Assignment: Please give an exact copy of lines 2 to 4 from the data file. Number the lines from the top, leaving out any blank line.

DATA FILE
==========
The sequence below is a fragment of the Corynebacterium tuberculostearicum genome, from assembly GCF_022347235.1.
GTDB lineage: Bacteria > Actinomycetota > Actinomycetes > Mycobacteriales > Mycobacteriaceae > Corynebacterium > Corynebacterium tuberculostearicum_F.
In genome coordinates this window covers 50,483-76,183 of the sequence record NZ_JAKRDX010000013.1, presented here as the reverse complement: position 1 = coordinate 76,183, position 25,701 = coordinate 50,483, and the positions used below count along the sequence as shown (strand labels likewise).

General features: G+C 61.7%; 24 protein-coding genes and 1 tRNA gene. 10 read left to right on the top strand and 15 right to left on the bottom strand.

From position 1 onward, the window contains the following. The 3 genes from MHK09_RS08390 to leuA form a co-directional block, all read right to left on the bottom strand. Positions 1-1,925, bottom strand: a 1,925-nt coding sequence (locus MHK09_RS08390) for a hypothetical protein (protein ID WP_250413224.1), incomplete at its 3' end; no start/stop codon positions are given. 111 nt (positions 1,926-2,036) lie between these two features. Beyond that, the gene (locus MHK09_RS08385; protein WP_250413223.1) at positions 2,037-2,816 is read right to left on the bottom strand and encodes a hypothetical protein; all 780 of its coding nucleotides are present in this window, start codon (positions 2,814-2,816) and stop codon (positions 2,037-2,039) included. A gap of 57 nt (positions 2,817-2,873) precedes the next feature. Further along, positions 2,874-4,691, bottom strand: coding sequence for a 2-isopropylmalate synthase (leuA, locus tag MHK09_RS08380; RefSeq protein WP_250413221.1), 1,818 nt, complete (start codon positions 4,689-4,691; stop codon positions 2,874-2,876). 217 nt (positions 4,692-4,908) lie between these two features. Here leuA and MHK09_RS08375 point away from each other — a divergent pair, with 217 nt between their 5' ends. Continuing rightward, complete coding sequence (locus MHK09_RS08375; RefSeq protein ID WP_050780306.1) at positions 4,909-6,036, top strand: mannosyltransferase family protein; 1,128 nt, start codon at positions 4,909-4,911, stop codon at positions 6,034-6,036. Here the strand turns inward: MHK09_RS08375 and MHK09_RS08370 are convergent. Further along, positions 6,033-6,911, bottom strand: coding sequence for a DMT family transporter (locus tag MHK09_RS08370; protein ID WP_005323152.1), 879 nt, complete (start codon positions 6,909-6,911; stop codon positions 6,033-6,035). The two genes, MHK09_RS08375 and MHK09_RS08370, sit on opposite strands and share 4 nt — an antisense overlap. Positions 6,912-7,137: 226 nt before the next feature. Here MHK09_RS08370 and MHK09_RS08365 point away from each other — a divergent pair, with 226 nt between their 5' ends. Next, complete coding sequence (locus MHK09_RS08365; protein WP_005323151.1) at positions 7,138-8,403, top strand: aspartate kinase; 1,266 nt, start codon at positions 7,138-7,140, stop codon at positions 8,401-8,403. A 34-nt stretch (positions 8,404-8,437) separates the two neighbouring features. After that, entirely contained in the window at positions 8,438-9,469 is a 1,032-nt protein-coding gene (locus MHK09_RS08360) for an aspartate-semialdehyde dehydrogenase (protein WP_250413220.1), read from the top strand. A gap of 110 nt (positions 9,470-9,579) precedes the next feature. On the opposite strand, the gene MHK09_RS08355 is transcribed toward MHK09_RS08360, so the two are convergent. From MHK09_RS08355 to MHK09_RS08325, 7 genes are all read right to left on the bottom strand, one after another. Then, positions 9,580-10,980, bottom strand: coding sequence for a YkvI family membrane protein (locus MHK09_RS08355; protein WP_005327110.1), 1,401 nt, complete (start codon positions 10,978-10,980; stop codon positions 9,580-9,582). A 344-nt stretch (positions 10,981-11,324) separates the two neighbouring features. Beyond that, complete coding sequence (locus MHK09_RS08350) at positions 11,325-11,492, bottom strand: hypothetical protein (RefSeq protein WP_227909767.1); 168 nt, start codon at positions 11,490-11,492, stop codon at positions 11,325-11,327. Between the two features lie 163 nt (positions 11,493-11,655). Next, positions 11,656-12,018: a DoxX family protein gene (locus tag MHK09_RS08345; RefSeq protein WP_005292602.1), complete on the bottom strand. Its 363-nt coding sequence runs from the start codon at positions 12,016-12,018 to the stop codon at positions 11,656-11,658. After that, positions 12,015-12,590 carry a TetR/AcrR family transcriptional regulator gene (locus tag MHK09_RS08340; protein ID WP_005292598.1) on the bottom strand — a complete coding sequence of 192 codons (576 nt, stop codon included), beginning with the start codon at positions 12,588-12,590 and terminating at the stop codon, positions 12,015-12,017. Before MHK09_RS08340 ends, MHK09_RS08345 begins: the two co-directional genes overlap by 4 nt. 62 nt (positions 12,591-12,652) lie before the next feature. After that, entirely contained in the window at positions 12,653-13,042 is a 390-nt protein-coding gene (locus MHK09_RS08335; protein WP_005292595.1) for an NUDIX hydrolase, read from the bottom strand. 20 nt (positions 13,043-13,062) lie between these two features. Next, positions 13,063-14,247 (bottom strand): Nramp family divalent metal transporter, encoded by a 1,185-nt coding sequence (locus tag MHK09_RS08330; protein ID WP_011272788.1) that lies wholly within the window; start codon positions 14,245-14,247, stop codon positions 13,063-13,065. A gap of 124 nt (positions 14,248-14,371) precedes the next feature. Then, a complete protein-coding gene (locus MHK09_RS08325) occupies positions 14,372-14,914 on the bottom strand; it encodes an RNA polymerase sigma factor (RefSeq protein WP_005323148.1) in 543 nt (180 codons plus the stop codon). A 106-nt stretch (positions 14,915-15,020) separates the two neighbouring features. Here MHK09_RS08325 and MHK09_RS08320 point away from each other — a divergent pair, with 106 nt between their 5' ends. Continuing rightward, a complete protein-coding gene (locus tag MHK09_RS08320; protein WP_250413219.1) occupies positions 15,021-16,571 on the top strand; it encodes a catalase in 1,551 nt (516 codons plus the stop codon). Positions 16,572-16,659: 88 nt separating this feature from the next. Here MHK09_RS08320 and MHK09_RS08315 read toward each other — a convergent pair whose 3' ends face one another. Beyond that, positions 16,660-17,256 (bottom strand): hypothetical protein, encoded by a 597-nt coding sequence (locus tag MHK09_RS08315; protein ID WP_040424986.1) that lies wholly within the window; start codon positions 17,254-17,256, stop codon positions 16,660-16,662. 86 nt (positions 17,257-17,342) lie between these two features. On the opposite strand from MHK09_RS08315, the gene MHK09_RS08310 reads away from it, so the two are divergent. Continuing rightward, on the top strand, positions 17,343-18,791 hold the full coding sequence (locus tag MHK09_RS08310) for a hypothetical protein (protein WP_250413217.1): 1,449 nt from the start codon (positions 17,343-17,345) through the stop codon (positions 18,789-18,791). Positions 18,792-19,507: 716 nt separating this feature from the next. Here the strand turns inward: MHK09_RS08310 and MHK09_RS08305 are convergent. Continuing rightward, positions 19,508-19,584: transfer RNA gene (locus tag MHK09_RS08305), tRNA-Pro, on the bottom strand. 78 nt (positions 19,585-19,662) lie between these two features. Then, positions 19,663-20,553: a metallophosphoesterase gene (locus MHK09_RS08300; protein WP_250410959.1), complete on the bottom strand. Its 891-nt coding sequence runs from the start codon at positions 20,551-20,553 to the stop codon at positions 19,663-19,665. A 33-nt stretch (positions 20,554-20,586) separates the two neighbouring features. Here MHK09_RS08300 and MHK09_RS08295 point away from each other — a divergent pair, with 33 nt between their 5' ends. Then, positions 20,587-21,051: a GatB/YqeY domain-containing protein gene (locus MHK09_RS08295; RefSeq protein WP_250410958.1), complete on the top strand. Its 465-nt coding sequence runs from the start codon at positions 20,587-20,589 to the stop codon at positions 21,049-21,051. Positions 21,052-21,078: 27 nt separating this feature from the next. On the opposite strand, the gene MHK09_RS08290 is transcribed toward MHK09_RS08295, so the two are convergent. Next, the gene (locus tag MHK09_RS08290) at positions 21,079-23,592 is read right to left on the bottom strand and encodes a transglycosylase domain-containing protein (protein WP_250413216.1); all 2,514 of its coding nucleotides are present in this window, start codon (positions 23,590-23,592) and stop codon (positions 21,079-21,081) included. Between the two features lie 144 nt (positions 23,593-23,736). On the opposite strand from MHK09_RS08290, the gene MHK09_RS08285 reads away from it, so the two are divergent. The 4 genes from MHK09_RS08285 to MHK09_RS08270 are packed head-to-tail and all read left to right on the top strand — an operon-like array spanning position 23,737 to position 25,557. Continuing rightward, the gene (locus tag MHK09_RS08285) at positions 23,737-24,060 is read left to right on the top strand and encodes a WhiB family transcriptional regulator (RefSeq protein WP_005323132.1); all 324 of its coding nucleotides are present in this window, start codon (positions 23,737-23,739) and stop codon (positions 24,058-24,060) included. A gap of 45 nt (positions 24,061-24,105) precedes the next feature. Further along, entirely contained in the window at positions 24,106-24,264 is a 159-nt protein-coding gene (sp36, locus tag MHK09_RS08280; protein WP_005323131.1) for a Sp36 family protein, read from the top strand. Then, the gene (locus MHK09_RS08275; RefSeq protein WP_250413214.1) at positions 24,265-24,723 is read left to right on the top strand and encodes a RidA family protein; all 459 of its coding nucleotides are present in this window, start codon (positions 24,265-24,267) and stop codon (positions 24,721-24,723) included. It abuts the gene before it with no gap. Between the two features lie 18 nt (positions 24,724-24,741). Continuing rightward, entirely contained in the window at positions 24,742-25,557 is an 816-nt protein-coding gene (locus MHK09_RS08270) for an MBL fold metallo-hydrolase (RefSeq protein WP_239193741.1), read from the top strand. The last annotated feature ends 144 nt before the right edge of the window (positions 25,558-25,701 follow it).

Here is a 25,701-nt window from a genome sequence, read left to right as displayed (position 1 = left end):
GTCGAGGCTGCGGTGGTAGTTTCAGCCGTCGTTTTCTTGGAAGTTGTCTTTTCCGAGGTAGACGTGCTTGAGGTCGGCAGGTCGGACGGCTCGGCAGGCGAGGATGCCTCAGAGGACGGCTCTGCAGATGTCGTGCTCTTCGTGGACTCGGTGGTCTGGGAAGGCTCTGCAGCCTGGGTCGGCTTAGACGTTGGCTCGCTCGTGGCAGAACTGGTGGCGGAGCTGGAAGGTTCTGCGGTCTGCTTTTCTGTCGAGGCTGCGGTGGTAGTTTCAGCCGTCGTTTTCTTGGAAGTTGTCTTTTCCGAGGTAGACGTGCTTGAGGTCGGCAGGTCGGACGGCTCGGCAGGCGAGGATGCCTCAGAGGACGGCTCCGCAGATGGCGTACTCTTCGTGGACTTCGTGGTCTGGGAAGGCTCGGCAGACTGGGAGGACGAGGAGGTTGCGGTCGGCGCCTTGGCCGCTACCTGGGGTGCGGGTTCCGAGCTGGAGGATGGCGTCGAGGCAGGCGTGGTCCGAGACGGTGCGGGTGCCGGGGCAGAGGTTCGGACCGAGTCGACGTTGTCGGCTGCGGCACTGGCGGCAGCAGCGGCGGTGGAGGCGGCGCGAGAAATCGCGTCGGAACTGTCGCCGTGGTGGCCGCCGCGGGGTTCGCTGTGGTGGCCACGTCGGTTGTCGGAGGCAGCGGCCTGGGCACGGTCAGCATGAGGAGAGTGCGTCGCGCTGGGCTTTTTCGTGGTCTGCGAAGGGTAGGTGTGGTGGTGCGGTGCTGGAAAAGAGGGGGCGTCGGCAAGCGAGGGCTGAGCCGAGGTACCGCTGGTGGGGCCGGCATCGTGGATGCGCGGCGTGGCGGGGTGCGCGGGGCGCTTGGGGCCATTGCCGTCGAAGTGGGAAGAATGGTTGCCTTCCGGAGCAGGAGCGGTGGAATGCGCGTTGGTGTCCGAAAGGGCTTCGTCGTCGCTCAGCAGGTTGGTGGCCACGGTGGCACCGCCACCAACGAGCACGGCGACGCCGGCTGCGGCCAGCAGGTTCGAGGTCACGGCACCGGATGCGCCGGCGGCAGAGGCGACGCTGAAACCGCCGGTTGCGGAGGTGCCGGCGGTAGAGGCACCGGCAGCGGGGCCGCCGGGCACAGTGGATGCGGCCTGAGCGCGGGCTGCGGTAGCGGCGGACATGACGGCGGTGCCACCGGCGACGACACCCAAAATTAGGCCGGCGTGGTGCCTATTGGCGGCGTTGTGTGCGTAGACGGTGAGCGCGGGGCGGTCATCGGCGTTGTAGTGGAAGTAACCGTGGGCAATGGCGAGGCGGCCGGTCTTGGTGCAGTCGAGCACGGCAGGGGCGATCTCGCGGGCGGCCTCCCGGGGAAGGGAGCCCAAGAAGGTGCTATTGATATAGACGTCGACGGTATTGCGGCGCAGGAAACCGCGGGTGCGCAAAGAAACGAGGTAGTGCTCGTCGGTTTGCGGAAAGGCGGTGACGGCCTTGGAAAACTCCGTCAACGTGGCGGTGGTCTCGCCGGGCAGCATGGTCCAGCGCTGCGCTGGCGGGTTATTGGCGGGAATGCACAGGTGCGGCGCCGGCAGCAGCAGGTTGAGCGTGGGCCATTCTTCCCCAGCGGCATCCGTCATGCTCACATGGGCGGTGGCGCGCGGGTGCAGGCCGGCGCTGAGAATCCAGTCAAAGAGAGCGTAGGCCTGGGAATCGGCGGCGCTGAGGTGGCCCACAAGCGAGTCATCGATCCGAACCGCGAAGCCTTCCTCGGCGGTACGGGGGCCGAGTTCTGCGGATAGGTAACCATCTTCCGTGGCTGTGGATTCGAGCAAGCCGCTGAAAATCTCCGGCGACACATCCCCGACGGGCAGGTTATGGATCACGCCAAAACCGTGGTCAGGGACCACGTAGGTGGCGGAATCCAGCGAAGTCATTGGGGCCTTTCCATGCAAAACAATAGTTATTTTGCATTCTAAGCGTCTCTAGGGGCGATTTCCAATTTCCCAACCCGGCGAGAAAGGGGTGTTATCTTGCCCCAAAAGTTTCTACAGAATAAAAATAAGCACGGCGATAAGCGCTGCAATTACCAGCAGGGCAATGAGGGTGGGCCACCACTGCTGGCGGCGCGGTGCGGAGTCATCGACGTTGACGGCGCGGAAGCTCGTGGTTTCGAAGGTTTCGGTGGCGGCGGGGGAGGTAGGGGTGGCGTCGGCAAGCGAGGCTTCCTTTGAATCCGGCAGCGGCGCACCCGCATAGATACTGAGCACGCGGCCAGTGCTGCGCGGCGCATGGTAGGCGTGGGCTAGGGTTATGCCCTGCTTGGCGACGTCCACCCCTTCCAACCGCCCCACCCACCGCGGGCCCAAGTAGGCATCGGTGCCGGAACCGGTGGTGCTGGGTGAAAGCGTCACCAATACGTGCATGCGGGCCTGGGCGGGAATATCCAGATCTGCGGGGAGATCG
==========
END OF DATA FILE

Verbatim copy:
GTDB lineage: Bacteria > Actinomycetota > Actinomycetes > Mycobacteriales > Mycobacteriaceae > Corynebacterium > Corynebacterium tuberculostearicum_F.
In genome coordinates this window covers 50,483-76,183 of the sequence record NZ_JAKRDX010000013.1, presented here as the reverse complement: position 1 = coordinate 76,183, position 25,701 = coordinate 50,483, and the positions used below count along the sequence as shown (strand labels likewise).

General features: G+C 61.7%; 24 protein-coding genes and 1 tRNA gene. 10 read left to right on the top strand and 15 right to left on the bottom strand.